The breast cancer 1 (BRCA1) and breast cancer 2 (BRCA2) genes are the genes most commonly affected in hereditary breast and ovarian cancer. Normally, the BRCA1 and BRCA2 genes protect you from getting certain cancers. But certain mutations in the BRCA1 and BRCA2 genes prevent them from working properly, so that if you inherit one of these mutations, you are more likely to get breast, ovarian, and other cancers. You and your family members are more likely to have a BRCA1 or BRCA2 mutation if your family has a strong history of breast or ovarian cancer. Because BRCA1 and BRCA2 mutations are inherited, family members with BRCA1 or BRCA2 mutations usually share the same mutation.
Having a strong family health history of breast and ovarian cancer does not mean that you definitely have an inherited mutation. In fact, most women identified as being at increased risk for BRCA1 and BRCA2 mutations based on family health history do not have BRCA1 or BRCA2 mutations.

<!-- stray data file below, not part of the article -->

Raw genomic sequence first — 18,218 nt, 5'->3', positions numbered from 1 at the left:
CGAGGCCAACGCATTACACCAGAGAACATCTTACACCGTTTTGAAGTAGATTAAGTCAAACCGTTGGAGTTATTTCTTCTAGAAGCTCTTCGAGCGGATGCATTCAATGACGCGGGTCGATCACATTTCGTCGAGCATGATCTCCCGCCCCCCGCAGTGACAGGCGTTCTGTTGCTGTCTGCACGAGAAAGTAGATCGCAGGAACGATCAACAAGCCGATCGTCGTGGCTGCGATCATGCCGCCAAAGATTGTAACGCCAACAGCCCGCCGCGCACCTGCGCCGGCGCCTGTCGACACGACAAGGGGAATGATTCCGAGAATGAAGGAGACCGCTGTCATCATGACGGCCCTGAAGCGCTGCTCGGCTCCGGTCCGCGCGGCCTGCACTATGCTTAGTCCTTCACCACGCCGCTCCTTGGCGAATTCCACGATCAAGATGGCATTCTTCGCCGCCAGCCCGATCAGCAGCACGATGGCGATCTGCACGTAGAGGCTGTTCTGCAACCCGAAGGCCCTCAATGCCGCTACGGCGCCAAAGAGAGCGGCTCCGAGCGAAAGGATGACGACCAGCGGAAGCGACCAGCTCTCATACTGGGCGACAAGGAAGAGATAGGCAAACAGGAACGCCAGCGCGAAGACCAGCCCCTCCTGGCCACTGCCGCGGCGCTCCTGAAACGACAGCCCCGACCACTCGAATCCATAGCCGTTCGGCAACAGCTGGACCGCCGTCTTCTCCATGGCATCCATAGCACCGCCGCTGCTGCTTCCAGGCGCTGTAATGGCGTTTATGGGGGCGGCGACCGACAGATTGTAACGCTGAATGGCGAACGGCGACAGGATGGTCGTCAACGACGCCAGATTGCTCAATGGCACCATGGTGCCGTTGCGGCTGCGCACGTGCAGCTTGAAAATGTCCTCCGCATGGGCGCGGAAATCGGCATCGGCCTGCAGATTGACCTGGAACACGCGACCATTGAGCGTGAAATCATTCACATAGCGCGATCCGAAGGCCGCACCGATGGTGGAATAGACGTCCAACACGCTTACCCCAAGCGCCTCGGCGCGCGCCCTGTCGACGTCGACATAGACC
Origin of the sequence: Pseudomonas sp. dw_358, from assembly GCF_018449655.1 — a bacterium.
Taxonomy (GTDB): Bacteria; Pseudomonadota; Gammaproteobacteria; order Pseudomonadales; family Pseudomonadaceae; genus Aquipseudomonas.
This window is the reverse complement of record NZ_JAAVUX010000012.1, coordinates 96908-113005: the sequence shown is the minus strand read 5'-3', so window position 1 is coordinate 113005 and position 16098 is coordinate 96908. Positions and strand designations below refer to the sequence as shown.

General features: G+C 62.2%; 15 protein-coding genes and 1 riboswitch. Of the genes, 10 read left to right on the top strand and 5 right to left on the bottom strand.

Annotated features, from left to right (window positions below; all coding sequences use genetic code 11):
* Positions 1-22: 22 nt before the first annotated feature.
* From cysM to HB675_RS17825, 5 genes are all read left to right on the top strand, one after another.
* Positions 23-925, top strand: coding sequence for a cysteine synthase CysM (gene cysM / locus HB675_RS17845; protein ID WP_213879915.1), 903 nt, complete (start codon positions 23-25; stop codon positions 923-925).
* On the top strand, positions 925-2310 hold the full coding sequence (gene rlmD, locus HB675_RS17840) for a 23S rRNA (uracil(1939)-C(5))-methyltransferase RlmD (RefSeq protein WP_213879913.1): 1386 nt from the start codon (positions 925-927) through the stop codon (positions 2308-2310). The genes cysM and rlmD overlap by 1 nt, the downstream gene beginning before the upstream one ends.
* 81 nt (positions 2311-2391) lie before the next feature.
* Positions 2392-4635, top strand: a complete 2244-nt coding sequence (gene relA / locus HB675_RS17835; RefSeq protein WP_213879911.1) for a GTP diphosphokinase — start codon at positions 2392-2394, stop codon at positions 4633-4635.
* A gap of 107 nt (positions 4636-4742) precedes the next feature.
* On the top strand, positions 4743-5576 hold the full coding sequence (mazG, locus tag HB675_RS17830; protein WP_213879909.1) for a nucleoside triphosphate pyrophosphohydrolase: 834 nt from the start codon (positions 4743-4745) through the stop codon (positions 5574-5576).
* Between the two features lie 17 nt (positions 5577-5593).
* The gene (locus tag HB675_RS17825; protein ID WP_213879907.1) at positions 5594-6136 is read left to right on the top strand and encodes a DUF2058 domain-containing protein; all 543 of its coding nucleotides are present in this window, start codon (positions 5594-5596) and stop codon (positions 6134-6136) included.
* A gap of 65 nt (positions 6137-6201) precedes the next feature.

Using family health history information will not find everyone with BRCA1 or BRCA2 mutations. Not everyone with a BRCA1 or BRCA2 mutation has a strong family health history of breast and ovarian cancer. Some even have no known family health history of breast and ovarian cancer.
The bottom line is that if you have a family member or members who have had breast or ovarian cancer, it is in your best interest to have genetic testing yourself.